A federal court on Friday dismissed an industrial fishing group’s challenge to the designation of Northeast Canyons and Seamounts as a national monument, the first marine monument in the U.S. Atlantic Ocean. Earthjustice represented Zack Klyver, head naturalist at Bar Harbor Whale Watch Company in Maine, and the Center for Biological Diversity in the lawsuit to dismiss the case.
Judge Boasberg granted the government’s motion to dismiss the case, agreeing with the government and conservation group intervenors that Northeast Canyons was lawfully created. Invoking the legacy of Teddy Roosevelt, who signed the Antiquities Act into law, the court held: “[J]ust as President Roosevelt had the authority to establish the Grand Canyon National Monument in 1908, … so President Obama could establish the Canyons and Seamounts Monument in 2016.”
The following is a statement from Roger Fleming, Earthjustice attorney:
“We welcome this historic decision from the court. In dismissing industry’s case, the court affirmed that the President has the power under the Antiquities Act to establish national monuments in the ocean, including to protect important ecosystems from destructive activities like commercial fishing and oil and gas drilling. Further, the most recent government data shows that the Northeast Canyons and Seamounts monument has no negative impacts on the commercial fishing industry. As the U.S. Atlantic’s only entanglement-free zone, this monument is a refuge for whales, fish, cold-water corals and countless other wildlife, and provides a buffer for the Northwest Atlantic Ocean against the worst impacts of climate change.”
Background about Northeast Canyons and Seamounts:
Northeast Canyons and Seamounts Marine National Monument is located off the coast of New England. The nation’s only ocean monument in the Atlantic, the Northeast Canyons and Seamounts Marine National Monument protects a vibrant ocean ecosystem stretching across majestic canyons and extinct undersea volcanoes off the coast of Cape Cod, Massachusetts. The monument is America’s only “entanglement-free zone” for whales in the Atlantic Ocean. Rare and ancient deep-sea corals are found throughout the canyons and seamounts, whose geology send upwellings of cold water with a bounty of nutrients like plankton, squid and other forage fish through this vibrant ecosystem. These nutrients feed the sperm whales, pilot whales, sea turtles, seabirds, and sharks thriving in these waters.
The monument protects recreational access to this biodiversity hotspot for the public, including recreational fishing. The waters of the Northeast Canyons and Seamounts Marine National Monument hold popular offshore fishing spots for anglers seeking billfish, tuna and mahi mahi.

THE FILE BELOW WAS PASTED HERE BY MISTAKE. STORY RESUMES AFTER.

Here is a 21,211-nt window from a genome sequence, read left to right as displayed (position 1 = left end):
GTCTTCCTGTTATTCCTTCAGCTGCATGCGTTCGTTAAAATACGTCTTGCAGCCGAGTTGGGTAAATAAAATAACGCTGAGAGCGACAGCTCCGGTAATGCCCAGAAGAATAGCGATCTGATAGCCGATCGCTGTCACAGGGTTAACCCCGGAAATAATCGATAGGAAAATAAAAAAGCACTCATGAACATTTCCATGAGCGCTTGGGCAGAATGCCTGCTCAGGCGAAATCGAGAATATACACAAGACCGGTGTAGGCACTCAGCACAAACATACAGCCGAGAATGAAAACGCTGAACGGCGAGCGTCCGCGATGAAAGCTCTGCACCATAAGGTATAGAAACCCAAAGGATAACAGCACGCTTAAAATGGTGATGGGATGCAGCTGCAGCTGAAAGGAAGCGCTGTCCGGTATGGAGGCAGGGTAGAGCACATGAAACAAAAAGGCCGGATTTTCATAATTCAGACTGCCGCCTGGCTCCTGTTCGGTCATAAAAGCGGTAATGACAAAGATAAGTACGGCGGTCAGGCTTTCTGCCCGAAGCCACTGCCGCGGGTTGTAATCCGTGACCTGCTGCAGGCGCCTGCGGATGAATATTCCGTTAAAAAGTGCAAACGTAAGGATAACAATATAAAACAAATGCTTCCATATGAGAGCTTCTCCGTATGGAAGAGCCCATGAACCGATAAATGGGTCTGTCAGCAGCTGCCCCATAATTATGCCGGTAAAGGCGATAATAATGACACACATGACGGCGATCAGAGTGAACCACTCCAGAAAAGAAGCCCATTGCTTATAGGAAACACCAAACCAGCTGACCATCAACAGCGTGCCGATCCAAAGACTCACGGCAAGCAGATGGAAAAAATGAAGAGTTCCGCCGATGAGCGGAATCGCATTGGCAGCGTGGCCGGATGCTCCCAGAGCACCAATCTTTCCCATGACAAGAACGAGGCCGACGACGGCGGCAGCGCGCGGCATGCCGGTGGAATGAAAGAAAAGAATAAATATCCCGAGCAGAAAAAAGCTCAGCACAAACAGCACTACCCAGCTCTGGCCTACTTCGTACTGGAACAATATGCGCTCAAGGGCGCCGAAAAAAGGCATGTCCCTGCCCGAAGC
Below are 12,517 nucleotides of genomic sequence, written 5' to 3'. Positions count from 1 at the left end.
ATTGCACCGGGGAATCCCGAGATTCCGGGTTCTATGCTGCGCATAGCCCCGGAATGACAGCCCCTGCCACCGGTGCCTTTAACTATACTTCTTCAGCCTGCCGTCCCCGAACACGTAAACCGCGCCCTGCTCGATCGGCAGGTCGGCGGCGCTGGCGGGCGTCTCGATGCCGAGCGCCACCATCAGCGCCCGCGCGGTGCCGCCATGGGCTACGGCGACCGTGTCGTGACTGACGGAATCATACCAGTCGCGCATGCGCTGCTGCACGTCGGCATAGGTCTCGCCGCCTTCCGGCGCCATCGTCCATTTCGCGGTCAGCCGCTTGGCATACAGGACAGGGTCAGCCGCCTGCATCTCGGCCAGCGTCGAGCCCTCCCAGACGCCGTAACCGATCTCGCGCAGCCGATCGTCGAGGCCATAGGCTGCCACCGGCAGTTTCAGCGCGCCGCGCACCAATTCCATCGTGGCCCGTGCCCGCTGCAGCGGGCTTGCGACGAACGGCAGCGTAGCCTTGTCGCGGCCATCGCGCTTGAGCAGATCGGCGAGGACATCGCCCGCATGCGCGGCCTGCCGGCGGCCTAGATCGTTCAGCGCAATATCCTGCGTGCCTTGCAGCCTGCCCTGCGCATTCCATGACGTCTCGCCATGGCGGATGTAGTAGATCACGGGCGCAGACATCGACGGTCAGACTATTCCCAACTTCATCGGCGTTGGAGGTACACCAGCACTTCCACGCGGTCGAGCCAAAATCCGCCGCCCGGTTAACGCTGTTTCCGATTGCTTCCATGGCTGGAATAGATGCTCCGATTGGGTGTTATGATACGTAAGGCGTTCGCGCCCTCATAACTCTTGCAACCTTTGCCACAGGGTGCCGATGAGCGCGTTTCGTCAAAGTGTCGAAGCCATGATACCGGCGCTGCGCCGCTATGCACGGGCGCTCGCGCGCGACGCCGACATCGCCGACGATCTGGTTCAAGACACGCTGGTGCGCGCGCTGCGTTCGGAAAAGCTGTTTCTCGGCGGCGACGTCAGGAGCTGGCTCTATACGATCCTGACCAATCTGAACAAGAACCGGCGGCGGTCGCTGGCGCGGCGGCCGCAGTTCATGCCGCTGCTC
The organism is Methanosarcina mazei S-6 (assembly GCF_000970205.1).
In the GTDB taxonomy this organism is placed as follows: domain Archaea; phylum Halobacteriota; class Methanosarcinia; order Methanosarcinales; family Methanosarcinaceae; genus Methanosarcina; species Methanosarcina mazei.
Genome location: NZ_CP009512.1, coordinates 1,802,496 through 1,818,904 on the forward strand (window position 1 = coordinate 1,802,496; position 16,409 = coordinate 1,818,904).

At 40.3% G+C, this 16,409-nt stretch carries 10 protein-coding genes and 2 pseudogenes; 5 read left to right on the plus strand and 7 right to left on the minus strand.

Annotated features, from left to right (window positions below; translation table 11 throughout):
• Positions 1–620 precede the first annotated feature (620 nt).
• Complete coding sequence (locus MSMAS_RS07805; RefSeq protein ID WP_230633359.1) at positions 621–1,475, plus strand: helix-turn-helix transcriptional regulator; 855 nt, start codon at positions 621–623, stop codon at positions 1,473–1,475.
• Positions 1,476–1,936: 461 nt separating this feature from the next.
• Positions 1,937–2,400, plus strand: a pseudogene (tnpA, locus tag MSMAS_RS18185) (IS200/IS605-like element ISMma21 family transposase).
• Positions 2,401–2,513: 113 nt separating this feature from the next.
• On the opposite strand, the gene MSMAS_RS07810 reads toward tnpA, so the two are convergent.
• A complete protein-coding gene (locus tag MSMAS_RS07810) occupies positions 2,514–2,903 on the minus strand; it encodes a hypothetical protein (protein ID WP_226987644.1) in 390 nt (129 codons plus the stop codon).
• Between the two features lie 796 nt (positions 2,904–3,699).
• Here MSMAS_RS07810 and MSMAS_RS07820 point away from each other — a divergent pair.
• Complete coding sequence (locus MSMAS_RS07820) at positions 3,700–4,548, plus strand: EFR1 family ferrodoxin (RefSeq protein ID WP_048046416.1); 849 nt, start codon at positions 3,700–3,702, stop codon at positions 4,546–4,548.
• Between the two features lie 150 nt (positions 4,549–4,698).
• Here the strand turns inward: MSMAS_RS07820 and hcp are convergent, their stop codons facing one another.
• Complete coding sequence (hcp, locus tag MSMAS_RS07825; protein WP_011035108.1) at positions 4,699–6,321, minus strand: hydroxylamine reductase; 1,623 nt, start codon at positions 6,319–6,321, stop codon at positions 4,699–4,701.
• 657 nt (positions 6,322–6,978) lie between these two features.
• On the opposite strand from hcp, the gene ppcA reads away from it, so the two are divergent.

President Obama designated the Northeast Canyons and Seamounts Marine National Monument on September 15, 2016 using the Antiquities Act, a century-old law used by 16 presidents since Theodore Roosevelt to protect some of our nation’s most cherished landscapes, scientific wonders, and cultural heritage. Congress enacted the law in 1906, granting presidents the authority to create national monuments on federal lands and waters to protect significant cultural, historic and scientific treasures. The Antiquities Act does not however grant presidents the authority to diminish or revoke the monument designations of their predecessors.
More than 300,000 citizens, 145 scientists, 100 New England businesses, ten aquariums, as well as dozens of fishermen and fishing groups, marine mammal research groups and whale watch operators, dive groups, and conservation organizations voiced their support for protecting the Northeast Canyons and Seamounts Marine National Monument in the year-long public engagement process leading up to its designation.
Resources for reporters:
- Read the legal document.
- Read background about this case.
- Read a fact sheet on the marine treasures in the monument.
- Op-ed from Zack Klyver on this “Serengeti of the ocean.”
- Blog post from Brad Sewell, Natural Resources Defense Council, “New England Ocean Monument has not Harmed Commercial Fishing.”
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